World no. 5 Kei Nishikori made an impressive debut at the Barclays ATP World Tour Finals as he defeated Andy Murray 6-4, 6-4 in the first match of the week.
Murray was 3-0 against Nishikori coming in and while the British player was expected to be tired after the six consecutive weeks of tennis he played after the US Open in order to secure his qualification for London, it’s also been a long and draining year for Nishikori, who was all but wrung out after reaching the US Open final and then moving on to win back-to-back titles in Kuala Lumpur and Tokyo.
But while Murray has won a trio of titles as part of his autumn campaign, it’s not been a successful or easy year for the British player, while for Nishikori it has seen the one-time ‘Project 45’ blooming into a Grand Slam threat and a genuine challenger to the top players. And it was the world no. 5 who was the more confident, focused and incisive as they took to the court for the first match in Group B at a packed o2 Arena on Sunday.
It was actually Murray who made the brighter start, with Nishikori double-faulting twice in his first service game, then having to save break point after he landed an attacking forehand in the net at 1-1. After digging himself out of 0-30 at 1-2, Murray found himself with three break points at 2-2 after some wild backhand misses from Nishikori and broke to take the lead when the Japanese player double-faulted.
Murray had not, however, done a tremendous amount to earn that break of serve and it showed as he played a poor game when he attempted to consolidate the break, handing it back to love after a couple of loose errors and a double-fault of his own.
From that point, Nishikori really looked the stronger player as he worked to be more aggressive both on and behind returns. With Murray serving at 58% for the match, Nishikori consistently targeted his second serve which was particularly weak today and it put Murray under pressure on serve time and time again.
Murray achieved some success in the early stages by bringing Nishikori in to net: The Japanese player often elected to hit back to Murray and proved reluctant to volley into the open court, losing some significant points that way. But at 4-4 after being pegged back to deuce with just those tactics, Nishikori attacked the net of his own volition and found some good volleys to win the point. Holding serve, he turned the tables on Murray as the British player served to stay in the first set with a deft drop shot winner before earning two set points with an inside-in forehand down the line return winner. Murray hit an abysmal drop shot into the net – his seventeenth unforced error for a boon of just five winners - and the set was gone.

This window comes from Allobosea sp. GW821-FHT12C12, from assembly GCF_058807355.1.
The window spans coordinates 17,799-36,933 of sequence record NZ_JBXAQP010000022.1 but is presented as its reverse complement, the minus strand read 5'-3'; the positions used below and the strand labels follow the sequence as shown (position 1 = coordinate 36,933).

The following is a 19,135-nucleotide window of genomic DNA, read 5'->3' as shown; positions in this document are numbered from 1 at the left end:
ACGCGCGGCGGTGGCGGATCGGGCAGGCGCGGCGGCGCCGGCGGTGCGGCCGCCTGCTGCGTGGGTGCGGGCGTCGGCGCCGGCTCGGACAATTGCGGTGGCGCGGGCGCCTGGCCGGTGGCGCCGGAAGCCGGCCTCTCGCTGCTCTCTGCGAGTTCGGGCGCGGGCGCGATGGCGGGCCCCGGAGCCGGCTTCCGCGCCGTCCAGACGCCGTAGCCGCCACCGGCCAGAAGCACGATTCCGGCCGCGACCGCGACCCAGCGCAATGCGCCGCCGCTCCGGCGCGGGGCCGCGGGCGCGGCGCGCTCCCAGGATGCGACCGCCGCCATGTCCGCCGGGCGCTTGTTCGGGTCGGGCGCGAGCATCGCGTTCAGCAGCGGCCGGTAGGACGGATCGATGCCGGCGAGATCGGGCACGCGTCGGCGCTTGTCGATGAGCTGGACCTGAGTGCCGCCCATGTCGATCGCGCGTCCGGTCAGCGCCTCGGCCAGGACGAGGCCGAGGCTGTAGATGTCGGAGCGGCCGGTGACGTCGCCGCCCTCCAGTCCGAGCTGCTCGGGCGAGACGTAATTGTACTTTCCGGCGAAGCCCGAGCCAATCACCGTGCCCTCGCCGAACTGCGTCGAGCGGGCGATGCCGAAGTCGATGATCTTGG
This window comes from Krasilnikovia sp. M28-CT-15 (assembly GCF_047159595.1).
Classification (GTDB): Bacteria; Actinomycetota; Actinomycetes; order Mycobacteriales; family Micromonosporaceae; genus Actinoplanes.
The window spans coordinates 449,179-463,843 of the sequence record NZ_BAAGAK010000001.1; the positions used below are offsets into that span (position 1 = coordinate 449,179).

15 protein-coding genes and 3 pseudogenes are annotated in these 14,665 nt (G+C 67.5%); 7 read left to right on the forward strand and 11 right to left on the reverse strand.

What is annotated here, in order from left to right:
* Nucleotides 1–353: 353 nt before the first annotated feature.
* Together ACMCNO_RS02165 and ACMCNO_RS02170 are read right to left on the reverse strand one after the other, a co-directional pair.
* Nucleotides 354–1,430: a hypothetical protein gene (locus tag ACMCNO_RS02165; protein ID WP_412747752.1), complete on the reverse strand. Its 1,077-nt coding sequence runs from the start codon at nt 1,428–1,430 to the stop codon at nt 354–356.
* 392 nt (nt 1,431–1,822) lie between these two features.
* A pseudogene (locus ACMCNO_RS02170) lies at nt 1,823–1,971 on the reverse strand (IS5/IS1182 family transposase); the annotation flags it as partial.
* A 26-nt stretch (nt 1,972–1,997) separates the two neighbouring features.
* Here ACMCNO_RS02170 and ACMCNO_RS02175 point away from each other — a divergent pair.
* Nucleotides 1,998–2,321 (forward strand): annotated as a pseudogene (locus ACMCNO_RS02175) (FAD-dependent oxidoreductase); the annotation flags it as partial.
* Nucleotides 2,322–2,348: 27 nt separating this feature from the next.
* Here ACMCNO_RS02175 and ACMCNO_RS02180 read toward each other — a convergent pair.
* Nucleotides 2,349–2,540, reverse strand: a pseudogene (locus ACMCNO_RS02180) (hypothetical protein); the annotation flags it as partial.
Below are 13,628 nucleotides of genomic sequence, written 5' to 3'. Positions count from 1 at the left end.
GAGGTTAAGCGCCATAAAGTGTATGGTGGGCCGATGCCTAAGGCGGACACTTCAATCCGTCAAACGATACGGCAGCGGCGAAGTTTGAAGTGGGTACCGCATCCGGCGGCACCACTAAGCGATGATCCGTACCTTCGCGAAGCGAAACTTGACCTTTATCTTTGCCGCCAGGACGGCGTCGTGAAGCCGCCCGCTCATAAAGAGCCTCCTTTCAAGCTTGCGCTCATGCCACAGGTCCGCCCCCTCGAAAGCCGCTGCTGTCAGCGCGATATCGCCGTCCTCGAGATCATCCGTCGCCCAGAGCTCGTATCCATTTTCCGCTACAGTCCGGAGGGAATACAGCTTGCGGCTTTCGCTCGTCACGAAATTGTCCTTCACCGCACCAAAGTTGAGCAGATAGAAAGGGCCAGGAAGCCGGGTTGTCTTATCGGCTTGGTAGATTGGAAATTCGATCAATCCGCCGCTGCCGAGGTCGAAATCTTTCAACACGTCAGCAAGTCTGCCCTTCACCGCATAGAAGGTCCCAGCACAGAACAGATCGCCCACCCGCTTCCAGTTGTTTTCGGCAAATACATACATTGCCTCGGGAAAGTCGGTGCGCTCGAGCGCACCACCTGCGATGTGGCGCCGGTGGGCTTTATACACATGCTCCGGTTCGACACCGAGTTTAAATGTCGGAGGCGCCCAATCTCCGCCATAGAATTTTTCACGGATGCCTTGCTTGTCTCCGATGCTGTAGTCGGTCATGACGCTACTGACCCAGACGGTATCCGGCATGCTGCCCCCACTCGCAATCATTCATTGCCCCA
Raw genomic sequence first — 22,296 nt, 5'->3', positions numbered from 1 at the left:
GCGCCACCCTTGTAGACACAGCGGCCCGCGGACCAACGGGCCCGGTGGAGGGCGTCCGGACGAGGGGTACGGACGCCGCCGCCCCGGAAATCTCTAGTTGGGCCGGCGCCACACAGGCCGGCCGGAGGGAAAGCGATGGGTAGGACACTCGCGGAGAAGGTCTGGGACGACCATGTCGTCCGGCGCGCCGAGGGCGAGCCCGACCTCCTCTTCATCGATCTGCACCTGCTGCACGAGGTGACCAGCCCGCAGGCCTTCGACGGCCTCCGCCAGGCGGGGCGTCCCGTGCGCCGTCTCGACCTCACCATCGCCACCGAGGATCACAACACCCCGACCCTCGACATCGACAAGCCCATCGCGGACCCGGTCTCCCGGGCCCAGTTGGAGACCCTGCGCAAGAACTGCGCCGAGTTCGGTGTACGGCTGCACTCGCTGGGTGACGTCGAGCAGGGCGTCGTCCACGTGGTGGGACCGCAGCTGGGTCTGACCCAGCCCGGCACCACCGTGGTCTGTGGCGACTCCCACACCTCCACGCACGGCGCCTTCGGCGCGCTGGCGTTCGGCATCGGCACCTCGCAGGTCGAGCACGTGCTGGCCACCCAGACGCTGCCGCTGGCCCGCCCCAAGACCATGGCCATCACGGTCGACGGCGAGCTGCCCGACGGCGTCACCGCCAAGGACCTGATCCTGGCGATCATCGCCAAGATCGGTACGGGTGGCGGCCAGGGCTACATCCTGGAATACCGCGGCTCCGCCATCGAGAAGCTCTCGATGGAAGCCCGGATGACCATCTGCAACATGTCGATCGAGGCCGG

Nishikori manufactured another break of serve to lead 2-0 in the second set after an utterly disguised drop shot winner, and Murray had to save three break points with dogged defence to avoid falling behind 0-4 before Nishikori dropped a careless game to be broken back.
But despite the squandered lead and lifeline dropped into his hands, Murray didn’t really succeed in finding anything – particularly his serve or his backhand – to make it seem possible that he could take the match to a third set and at 4-5, Nishikori attacked again. Landing a clean backhand down the line return winner, Nishikori was once again the first player to inject pace with his backhand for a Murray backhand error and a match point, promptly converted as the first Asian-born man to qualify for the Barclays ATP World Tour Finals recorded a debut win.